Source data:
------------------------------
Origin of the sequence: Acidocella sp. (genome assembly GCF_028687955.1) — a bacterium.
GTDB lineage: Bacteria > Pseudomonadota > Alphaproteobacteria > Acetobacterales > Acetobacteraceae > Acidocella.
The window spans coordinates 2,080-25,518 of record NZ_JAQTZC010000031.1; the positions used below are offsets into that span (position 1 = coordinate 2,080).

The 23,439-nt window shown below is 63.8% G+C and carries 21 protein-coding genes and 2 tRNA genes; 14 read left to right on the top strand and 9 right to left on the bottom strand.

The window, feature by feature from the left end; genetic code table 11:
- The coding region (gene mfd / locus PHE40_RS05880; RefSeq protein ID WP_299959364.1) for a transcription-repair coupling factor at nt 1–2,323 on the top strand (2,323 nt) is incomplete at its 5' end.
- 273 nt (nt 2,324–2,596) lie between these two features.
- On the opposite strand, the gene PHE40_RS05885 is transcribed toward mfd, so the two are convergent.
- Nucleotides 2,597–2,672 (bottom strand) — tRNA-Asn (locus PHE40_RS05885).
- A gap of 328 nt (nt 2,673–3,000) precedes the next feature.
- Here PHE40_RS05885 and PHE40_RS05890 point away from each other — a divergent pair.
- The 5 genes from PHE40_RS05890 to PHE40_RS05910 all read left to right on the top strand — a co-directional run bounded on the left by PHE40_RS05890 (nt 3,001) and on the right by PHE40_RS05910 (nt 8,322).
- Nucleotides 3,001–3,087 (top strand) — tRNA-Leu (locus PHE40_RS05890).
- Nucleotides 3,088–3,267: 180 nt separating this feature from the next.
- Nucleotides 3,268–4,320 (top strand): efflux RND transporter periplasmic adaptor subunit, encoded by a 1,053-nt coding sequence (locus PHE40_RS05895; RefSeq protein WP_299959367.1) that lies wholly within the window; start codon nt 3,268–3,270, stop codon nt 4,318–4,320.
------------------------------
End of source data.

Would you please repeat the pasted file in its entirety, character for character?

Origin of the sequence: Acidocella sp. (genome assembly GCF_028687955.1) — a bacterium.
GTDB lineage: Bacteria > Pseudomonadota > Alphaproteobacteria > Acetobacterales > Acetobacteraceae > Acidocella.
The window spans coordinates 2,080-25,518 of record NZ_JAQTZC010000031.1; the positions used below are offsets into that span (position 1 = coordinate 2,080).

The 23,439-nt window shown below is 63.8% G+C and carries 21 protein-coding genes and 2 tRNA genes; 14 read left to right on the top strand and 9 right to left on the bottom strand.

The window, feature by feature from the left end; genetic code table 11:
- The coding region (gene mfd / locus PHE40_RS05880; RefSeq protein ID WP_299959364.1) for a transcription-repair coupling factor at nt 1–2,323 on the top strand (2,323 nt) is incomplete at its 5' end.
- 273 nt (nt 2,324–2,596) lie between these two features.
- On the opposite strand, the gene PHE40_RS05885 is transcribed toward mfd, so the two are convergent.
- Nucleotides 2,597–2,672 (bottom strand) — tRNA-Asn (locus PHE40_RS05885).
- A gap of 328 nt (nt 2,673–3,000) precedes the next feature.
- Here PHE40_RS05885 and PHE40_RS05890 point away from each other — a divergent pair.
- The 5 genes from PHE40_RS05890 to PHE40_RS05910 all read left to right on the top strand — a co-directional run bounded on the left by PHE40_RS05890 (nt 3,001) and on the right by PHE40_RS05910 (nt 8,322).
- Nucleotides 3,001–3,087 (top strand) — tRNA-Leu (locus PHE40_RS05890).
- Nucleotides 3,088–3,267: 180 nt separating this feature from the next.
- Nucleotides 3,268–4,320 (top strand): efflux RND transporter periplasmic adaptor subunit, encoded by a 1,053-nt coding sequence (locus PHE40_RS05895; RefSeq protein WP_299959367.1) that lies wholly within the window; start codon nt 3,268–3,270, stop codon nt 4,318–4,320.